The Disappearance of Eleanor Rigby: Them
"The Disappearance of Eleanor Rigby: Them" is an affecting but disjointed film about trauma's impact on one couple and their families.
"The Prince of Pennsylvania" represents a kind of film that has become lamentably popular in recent years. It forces realistic characters into an absurd plot, and expects us to accept the plot because we believe in the characters. The paradox here is obvious: If the characters are as real as they seem, they should be smart enough to recognize that their lives are manipulated fictions. When I see a convincing, three-dimensional human being doing something in a movie that is obviously artificial and silly, I wonder why he doesn't simply tell the screenwriter to shove his screenplay where the sun don't shine.
Look at the plot of this movie. It takes place in a real town, with real people, who have real problems. And it ends with a scene that depends on a security guard not being able to tell a human voice from a voice on one of those little tape recorders you can fit in your pocket.
Show me that security guard and I'll believe the story. Not before. Am I being too logical here? Too hard-boiled? Not if you expect me to believe the rest of the story, which involves a small-town coal miner, his family, and the woman who runs the hot dog stand on the edge of town.
See what I mean? The people in this movie are gritty, hard-edged, plausible people. They work for a living. They've been around the track a few times. It is wrong to put them in a plot that depends on the kind of yo-yo plot gimmick you'd expect in a Saturday morning cartoon. The whole last act of this movie generates one groan after another, because the characters have lost their bearings, cast off from their moorings in the real world, and gone adrift in the deep waters of an Idiot Plot.
That's too bad, because I like the characters. The movie involves a coal miner (Fred Ward) who has an unrealistic, romantic view of life. He pictures himself as the king of Pennsylvania, his wife as the queen, and their son as the prince who will someday inherit the kingdom. The wife (Bonnie Bedelia) is restless under his benevolent tyranny, and eventually drifts into the arms of Ward's best friend.
Their affair takes place in a trailer that was once her father's home, and it's there that her son (Keanu Reeves) discovers them one day.
This is just more information for him to file away. He's a loner at high school, he doesn't fit in, and the last thing he wants to do is follow his dad down into the mine. His role model is a woman from the 1960s (Amy Madigan) who is still a half-baked hippie, and runs a broken-down drive-in. Business is not the first thing on her mind. She smokes a lot of dope, does a little dealing on the side, and wishes she could break loose from her affair with a local cop. Their friendship is based on lust. Her relationship with the kid is more idealistic; they talk about music and life, and about how everybody else in the town is an idiot.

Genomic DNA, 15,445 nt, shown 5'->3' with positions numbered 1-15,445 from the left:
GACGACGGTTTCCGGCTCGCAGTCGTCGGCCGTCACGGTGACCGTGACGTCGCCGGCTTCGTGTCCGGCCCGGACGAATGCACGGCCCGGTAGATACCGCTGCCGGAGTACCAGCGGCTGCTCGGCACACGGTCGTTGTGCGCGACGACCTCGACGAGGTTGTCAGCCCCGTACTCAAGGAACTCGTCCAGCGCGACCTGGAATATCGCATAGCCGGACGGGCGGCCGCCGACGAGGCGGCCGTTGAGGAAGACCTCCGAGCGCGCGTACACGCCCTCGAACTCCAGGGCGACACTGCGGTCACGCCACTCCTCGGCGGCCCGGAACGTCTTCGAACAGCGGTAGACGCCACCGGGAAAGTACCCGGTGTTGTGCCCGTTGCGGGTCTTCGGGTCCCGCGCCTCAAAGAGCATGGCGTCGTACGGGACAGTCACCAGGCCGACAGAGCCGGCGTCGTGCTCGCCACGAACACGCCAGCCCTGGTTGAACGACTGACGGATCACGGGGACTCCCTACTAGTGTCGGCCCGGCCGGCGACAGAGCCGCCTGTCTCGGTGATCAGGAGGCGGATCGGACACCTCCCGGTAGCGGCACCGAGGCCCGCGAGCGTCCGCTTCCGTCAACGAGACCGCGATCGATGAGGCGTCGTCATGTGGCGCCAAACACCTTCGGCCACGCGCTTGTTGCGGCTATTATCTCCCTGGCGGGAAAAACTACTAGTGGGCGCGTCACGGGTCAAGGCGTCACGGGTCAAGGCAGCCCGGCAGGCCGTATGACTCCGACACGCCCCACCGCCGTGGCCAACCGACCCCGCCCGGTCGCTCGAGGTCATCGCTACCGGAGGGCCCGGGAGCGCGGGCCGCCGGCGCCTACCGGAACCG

Now, then. Given this plot, no matter what you think of it, don't you imagine it would be possible to construct a movie in which these lives interact in a human way? A way in which no character is forced to violate the rules of the logic by which he lives? The opening scenes of the movie give no hint that the plot is about to take a U-turn into absurdity. But then the son and the drive-in hippie concoct a plan to kidnap the father, hold him for ransom, and use the money to solve their problems.
Their scheme involves the girl sneaking into the mine shaft by an abandoned tunnel. In the mine, the father and son will be working the same two-man shift. They'll tie up the father, and then the girl will pretend to "be" him to fool the security guard who checks out the workers at the mine head. How will she fool him? By holding her head down, looking the other way, and playing a tape recording of the father's voice.
Give me a great big break. The entire notion is brainless.
Worse, it bogs the movie down in a contrived sitcom plot in which everybody is assigned ironic one-liners, and the audience is supposed to laugh on cue as if they had no more brains than the average television hero. I was dismayed, but I was also disappointed, because I had grown intrigued by the characters - especially Madigan's unreconstructed hippie, a woman with a lot of specific and believable details about her. A movie about her would have been interesting. A movie about any of these people might have had a chance, if the filmmakers had retained a shred of sanity.
A new look at the role of hero and villain in Ridley Scott's "Blade Runner."
Part ten in Scout Tafoya's The Unloved series tackles "The Village."
An appreciation of the actor's perseverance through age 63 despite depression.
White privilege, lived.